Excessive alcohol use cost states and D.C. a median of $2.9 billion in 2006, ranging from $420 million in North Dakota to $32 billion in California. This means the median cost per state for each alcoholic drink consumed was about $1.91.Get that? It costs your state almost two bucks every time you knock down a beer. The study's recommendations? The usual:
Perusing the Community Guide, one can find the “effective strategies” recommended by CDC’s Brewer for dealing with excessive alcohol consumption in the U.S. Among them are increasing alcohol taxes, limiting alcohol outlet density through licensure and zoning regulations, and maintaining limits on days of sale and hours of sale. In addition, the Community Guide recommends against the privatization of retail alcohol sales.Gee, why does this sound familiar? This is a fresh approach to alcohol-related problems, right? (reference The Prohibition - 1919-1933).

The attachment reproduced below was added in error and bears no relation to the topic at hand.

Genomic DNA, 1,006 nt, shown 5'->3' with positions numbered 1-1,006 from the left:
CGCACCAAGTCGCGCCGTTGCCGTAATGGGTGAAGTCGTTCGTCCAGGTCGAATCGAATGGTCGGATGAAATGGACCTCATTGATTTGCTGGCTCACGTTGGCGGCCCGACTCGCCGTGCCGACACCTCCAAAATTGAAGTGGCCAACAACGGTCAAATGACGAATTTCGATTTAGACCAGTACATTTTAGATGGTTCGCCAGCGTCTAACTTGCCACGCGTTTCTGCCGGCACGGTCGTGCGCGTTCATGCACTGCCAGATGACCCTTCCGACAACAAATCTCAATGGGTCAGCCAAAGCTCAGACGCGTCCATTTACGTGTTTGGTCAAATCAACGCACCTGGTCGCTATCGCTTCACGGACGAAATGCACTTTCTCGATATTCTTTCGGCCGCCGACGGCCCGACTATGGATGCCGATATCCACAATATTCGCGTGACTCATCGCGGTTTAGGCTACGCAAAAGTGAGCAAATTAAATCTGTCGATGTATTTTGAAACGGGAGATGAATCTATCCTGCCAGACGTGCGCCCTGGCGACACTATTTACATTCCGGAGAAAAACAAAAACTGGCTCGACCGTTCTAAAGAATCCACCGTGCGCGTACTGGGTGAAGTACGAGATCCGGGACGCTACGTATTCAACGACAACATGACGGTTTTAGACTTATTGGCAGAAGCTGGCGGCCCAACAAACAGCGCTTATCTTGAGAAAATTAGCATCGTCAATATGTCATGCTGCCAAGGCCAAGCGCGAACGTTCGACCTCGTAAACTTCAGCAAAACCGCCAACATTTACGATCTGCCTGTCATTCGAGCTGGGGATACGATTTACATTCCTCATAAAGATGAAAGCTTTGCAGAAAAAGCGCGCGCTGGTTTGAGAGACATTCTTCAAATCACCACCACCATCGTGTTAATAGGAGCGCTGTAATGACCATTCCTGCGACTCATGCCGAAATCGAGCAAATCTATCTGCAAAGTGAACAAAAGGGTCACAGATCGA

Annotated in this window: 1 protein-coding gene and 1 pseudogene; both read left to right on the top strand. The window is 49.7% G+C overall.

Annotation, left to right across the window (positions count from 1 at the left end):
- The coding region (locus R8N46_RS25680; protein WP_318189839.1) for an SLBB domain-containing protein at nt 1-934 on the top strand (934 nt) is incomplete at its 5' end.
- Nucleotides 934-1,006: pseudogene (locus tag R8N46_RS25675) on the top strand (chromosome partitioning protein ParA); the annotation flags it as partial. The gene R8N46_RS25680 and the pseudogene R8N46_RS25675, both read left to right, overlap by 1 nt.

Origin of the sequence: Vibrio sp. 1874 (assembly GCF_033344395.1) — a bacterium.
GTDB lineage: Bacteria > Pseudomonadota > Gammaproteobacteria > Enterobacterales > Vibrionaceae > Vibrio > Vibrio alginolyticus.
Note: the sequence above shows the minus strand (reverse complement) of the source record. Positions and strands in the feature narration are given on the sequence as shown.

It also sounds disturbingly like the underlying premise for my book, The Last Bartender. In the book, similar economic arguments led to a new prohibition on alcohol sales, and...well it's a novel; chaos ensues. I strongly recommend that you read the book before the government taxes you that extra $2 per cocktail to make up for turmoil your drinking habits are costing society.
Read the entire article by Dr Susan Berry over at Breitbart/Big Government: CDC 'Excessive Alcohol' Study Author Recommends Prohibitionist Policies
And as long as you're up, grab a softcover copy of The Last Bartender here, or the Kindle edition here.